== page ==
State of Damascus
State administered according to the French Mandate of Syria
State of the Syrian Federation (administered according to the French Mandate of Syria)
|Historical era||Interwar period|
|25 July 1920|
• Jabal Druze State separated
|1 May 1921|
|28 June 1922|
|1 January 1925|
The State of Damascus (French: État de Damas; Arabic: دولة دمشق Dawlat Dimashq) was one of the six states established by the French General Henri Gouraud in the French Mandate of Syria which followed the San Remo conference of 1920 and the defeat of King Faisal's short-lived monarchy in Syria.
The other states were the State of Aleppo (1920), the State of Alawites (1920), the State of Jabal Druze (1921), and The Sanjak of Alexandretta (1921). The State of Greater Lebanon (1920) became later the modern country of Lebanon.
The State of Damascus was declared by the French General Henri Gouraud on 3 September 1920, with Damascus as its capital. The first president of the new state was Haqqi Al-Azm. The state of Damascus included Damascus and its surrounding region, in addition to the cities of Homs, Hama and the Orontes river valley.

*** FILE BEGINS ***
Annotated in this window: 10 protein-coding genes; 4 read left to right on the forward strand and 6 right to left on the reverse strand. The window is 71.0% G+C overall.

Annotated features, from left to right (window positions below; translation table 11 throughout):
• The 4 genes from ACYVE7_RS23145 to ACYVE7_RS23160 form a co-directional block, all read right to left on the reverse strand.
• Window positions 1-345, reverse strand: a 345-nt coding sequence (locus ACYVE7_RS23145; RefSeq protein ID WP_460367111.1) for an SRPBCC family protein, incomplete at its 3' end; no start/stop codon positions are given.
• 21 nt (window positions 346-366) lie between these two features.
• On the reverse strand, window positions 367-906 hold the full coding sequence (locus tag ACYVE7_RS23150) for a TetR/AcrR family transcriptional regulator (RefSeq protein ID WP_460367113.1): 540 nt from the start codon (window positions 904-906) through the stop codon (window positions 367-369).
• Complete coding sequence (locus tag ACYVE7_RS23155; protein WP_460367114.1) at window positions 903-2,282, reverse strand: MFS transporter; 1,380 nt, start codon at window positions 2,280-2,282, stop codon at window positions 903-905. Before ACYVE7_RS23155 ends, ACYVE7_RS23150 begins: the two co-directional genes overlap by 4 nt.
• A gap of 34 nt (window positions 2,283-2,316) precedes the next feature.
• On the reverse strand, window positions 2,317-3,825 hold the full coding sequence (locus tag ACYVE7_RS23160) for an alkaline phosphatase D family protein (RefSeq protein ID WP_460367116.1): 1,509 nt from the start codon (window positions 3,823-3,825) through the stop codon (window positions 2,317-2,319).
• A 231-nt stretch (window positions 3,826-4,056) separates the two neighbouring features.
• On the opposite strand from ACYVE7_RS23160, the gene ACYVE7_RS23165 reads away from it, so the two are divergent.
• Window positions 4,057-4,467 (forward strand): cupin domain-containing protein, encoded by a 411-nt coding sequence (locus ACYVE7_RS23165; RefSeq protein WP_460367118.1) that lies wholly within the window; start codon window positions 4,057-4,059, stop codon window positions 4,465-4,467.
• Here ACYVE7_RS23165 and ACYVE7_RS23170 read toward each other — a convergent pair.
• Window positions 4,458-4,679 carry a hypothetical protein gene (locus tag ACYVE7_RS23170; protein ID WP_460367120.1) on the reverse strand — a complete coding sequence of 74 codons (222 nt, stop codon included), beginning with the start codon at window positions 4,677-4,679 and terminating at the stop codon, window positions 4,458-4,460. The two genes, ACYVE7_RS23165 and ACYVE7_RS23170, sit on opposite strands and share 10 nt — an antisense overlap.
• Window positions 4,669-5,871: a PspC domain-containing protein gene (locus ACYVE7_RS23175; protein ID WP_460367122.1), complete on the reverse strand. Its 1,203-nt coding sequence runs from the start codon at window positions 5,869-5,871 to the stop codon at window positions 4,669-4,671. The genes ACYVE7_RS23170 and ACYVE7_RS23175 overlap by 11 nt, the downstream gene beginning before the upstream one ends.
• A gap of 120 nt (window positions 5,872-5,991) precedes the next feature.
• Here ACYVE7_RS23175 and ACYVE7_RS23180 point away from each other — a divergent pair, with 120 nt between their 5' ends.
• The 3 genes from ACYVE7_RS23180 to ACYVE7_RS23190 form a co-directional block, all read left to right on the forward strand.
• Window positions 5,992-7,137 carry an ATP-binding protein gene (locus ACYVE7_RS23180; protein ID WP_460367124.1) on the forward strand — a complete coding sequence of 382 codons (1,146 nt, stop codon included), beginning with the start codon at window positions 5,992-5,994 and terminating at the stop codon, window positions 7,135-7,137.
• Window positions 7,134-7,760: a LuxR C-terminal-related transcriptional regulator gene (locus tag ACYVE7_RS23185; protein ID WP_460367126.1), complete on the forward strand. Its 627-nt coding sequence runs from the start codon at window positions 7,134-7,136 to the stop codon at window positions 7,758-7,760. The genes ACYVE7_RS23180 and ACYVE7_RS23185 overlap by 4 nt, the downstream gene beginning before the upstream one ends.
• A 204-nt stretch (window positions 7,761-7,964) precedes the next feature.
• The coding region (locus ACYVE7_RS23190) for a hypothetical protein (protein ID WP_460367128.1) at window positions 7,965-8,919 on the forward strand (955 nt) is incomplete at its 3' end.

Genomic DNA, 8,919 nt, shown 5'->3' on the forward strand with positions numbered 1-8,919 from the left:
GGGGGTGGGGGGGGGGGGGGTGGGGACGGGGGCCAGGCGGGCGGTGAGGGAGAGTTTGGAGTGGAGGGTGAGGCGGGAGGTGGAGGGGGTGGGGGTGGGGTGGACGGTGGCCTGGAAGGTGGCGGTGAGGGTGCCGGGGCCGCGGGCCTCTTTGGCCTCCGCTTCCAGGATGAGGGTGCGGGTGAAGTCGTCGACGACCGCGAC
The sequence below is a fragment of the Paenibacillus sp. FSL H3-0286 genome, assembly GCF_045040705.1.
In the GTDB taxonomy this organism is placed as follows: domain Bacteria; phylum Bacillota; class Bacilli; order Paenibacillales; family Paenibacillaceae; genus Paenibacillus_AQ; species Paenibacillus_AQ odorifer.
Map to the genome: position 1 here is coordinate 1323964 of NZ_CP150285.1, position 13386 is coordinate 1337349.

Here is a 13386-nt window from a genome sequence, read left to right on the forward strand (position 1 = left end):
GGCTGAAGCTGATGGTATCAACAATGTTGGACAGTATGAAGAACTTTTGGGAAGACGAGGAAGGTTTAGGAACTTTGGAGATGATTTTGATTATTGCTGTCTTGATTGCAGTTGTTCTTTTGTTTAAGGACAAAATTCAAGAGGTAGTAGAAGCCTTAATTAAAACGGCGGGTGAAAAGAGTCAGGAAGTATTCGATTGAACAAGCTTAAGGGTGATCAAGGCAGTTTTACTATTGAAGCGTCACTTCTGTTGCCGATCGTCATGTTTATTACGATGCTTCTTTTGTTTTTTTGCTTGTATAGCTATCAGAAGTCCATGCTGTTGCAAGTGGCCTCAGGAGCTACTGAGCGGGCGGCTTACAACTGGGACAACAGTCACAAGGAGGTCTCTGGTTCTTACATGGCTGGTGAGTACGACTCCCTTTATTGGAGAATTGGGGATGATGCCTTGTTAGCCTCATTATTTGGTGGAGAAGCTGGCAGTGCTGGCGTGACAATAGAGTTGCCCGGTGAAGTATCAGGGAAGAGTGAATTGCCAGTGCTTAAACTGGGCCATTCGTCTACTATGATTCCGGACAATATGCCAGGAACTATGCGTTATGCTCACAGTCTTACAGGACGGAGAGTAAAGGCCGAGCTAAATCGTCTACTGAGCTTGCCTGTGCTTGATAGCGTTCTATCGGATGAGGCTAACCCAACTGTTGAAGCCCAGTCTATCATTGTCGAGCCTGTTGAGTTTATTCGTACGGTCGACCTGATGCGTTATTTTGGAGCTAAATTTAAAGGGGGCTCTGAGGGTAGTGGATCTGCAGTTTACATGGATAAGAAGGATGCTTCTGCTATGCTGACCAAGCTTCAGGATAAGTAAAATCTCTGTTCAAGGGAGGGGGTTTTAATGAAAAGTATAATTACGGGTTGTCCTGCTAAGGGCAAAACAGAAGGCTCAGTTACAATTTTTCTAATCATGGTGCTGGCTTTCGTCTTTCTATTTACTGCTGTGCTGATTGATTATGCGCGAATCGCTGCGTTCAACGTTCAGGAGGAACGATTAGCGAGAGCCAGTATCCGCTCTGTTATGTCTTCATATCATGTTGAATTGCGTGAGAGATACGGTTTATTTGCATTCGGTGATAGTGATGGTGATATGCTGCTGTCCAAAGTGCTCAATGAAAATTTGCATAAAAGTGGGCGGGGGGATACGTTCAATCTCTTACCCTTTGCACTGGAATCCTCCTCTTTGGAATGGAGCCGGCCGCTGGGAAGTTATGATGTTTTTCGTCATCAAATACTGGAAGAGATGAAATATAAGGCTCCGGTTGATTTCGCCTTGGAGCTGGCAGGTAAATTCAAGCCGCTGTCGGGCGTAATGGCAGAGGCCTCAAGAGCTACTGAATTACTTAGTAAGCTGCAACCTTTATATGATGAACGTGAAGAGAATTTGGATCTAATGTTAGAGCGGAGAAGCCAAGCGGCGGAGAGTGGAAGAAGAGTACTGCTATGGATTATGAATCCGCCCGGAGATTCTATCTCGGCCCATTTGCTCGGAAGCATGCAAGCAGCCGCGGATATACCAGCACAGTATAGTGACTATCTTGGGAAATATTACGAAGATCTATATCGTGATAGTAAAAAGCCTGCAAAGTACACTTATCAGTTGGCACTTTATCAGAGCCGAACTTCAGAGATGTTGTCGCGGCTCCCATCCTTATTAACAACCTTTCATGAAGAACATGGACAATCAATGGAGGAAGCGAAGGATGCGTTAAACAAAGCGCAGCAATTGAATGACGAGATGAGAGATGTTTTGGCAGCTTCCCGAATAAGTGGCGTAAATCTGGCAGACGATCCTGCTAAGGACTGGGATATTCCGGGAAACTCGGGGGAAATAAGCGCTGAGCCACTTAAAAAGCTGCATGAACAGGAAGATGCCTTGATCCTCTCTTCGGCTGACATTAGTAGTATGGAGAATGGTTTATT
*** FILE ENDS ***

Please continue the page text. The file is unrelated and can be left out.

The new Damascus state lost four Qada's (sub-districts) that had been part of the Vilayet (district) of Damascus during Ottoman times to the mainly Christian Mount Lebanon to create the new State of Greater Lebanon. The territory separated from Damascus corresponds today to the Biqa' valley plus south Lebanon. Damascus, and later Syria, continuously protested the separation of these lands and kept demanding them back throughout the mandate period. The population of these regions, which was mainly Muslim, also protested the separation from Damascus.
On 28 June 1922, general Gouraud announced the Syrian Federation which included the states of Damascus, Aleppo, and the Alawite state. In 1924, the Alawite State was separated again. The Syrian Federation became the State of Syria on 1 January 1925.
|General Distribution of Population in the State of Damascus according to the French census in 1921-22|